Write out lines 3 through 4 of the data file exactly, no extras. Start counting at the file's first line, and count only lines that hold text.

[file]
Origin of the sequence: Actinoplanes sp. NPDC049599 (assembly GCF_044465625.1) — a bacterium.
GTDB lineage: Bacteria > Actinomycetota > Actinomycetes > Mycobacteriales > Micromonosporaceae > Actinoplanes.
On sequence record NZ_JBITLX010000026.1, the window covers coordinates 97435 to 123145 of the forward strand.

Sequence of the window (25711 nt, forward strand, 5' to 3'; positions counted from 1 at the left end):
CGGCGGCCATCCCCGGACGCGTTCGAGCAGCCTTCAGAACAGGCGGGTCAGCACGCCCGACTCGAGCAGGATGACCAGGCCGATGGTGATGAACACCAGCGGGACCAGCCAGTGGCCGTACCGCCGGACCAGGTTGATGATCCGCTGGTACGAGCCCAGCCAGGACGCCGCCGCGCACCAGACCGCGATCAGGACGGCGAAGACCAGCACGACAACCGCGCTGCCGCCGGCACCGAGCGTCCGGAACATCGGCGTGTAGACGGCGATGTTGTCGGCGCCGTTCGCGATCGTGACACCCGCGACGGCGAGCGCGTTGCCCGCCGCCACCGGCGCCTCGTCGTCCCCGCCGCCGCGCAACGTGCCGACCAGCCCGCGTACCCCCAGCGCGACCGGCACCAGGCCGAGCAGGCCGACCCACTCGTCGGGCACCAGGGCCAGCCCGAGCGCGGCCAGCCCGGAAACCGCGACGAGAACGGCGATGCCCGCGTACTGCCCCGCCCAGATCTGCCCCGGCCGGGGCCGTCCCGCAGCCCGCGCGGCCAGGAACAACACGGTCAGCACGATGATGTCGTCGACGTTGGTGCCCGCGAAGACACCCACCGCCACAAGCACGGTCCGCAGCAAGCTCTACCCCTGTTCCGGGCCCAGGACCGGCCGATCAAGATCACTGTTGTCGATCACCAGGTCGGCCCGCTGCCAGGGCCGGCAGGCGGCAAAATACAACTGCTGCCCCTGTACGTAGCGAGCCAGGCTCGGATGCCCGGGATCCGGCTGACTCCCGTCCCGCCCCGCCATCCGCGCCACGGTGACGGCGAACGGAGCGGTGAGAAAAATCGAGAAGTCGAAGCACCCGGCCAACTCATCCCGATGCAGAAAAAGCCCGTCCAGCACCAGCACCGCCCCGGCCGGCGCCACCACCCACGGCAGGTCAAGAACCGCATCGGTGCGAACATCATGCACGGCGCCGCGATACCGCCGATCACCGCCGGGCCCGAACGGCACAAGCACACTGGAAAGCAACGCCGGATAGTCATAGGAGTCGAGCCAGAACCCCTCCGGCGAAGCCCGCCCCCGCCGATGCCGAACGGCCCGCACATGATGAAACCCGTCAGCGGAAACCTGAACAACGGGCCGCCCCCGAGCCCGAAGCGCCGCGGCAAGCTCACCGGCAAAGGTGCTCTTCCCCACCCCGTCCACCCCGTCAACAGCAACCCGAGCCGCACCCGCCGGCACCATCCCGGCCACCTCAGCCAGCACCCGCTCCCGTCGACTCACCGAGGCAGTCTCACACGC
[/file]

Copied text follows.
On sequence record NZ_JBITLX010000026.1, the window covers coordinates 97435 to 123145 of the forward strand.

Sequence of the window (25711 nt, forward strand, 5' to 3'; positions counted from 1 at the left end):